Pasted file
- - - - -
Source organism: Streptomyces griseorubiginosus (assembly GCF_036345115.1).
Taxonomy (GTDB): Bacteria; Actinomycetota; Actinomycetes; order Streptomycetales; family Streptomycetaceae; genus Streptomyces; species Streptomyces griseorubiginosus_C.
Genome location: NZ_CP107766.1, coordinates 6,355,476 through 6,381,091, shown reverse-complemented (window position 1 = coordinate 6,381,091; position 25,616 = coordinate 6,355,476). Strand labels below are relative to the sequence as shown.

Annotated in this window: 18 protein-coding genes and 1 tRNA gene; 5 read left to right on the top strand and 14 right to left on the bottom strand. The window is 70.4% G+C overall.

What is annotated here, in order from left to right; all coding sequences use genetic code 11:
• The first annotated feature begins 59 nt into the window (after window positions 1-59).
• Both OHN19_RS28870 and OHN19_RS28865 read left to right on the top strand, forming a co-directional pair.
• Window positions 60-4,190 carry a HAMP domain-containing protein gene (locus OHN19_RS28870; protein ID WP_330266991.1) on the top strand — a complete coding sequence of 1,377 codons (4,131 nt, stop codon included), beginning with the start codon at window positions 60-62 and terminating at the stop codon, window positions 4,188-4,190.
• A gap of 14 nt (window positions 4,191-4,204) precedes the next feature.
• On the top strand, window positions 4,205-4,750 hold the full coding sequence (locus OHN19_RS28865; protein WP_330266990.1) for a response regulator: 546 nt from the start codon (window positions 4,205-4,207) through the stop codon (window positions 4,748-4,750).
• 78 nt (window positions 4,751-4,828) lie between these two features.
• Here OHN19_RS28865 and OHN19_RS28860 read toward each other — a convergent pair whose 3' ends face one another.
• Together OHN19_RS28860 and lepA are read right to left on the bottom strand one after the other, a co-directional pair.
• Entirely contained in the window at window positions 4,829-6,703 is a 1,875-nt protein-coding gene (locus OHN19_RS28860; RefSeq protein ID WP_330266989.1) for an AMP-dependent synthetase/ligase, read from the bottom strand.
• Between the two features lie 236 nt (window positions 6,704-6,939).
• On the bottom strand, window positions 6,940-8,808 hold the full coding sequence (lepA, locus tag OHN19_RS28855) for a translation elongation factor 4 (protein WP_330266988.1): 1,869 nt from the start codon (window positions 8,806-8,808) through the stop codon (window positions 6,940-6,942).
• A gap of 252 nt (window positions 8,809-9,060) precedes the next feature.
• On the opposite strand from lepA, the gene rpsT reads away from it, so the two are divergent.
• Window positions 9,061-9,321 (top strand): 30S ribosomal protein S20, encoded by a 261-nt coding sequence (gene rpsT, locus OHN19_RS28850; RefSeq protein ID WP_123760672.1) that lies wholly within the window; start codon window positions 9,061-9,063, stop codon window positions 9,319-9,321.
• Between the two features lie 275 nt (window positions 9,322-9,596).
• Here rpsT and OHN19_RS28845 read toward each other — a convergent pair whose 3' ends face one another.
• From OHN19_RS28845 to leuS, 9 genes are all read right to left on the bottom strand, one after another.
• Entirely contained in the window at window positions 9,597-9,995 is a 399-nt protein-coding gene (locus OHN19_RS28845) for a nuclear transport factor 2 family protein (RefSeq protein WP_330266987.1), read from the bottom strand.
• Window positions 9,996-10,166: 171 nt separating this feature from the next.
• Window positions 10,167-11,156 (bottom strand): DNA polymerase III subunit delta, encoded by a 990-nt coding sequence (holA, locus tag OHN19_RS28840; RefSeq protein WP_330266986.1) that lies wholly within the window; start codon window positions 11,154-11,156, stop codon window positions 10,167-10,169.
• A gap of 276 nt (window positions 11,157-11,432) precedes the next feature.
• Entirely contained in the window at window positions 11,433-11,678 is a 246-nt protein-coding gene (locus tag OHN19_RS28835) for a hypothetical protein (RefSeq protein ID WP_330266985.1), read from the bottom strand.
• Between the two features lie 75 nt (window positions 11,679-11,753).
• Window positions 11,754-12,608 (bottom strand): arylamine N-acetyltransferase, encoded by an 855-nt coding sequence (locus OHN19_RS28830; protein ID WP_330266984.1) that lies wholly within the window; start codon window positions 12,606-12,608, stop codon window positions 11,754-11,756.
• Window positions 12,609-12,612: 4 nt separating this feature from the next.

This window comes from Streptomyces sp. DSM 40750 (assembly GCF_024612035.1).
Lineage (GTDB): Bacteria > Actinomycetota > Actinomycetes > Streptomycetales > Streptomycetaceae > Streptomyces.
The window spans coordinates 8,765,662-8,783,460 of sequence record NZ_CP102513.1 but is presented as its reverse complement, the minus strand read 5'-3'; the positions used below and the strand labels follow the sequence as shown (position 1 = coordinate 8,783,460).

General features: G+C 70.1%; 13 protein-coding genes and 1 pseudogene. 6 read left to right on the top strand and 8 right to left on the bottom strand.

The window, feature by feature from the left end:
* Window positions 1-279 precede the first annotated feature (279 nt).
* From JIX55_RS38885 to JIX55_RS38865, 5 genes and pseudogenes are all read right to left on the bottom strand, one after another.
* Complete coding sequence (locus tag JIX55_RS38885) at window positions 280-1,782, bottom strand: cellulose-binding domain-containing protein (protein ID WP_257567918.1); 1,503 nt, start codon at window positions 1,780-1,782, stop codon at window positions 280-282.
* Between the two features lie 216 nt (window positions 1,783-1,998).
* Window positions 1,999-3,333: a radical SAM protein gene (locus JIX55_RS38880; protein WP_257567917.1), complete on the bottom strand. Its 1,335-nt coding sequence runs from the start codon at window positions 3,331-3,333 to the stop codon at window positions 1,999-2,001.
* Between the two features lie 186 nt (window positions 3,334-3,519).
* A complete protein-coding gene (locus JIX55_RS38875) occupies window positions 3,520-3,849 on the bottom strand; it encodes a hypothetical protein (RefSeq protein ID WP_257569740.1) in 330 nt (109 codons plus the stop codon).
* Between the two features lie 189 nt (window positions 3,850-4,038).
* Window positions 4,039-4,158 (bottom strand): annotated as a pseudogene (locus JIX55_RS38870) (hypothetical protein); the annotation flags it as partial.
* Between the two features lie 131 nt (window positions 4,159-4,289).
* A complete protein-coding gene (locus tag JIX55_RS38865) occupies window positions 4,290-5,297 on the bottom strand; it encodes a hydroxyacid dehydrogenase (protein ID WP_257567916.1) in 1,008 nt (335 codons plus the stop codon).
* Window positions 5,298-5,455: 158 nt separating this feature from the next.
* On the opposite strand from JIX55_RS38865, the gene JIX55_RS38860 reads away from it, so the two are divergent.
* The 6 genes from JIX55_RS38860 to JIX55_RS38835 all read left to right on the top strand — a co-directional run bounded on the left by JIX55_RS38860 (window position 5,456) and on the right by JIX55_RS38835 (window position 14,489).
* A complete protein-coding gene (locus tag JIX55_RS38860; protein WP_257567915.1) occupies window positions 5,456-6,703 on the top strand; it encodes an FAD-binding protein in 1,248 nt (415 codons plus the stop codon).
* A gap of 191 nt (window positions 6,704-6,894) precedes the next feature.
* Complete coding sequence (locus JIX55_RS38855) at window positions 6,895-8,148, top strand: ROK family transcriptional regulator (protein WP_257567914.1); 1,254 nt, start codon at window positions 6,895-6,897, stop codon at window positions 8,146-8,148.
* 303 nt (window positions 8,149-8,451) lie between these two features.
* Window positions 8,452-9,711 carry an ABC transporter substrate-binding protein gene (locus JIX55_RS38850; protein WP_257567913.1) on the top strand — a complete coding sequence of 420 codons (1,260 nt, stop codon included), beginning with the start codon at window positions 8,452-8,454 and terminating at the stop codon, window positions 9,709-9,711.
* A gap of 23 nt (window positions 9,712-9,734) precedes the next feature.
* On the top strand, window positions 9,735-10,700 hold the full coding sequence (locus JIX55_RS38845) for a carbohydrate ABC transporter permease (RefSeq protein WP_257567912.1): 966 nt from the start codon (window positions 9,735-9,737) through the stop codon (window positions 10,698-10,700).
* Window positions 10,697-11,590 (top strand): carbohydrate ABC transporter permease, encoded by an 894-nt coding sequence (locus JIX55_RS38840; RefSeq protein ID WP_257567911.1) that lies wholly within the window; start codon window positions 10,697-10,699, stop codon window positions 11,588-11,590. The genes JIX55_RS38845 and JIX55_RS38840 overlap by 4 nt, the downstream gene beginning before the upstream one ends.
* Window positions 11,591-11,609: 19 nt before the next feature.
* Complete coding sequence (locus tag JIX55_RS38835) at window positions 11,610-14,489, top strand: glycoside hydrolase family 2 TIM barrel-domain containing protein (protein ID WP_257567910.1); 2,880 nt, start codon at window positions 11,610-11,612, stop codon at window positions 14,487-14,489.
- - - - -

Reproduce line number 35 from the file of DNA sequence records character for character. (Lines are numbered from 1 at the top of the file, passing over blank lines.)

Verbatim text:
The window, feature by feature from the left end: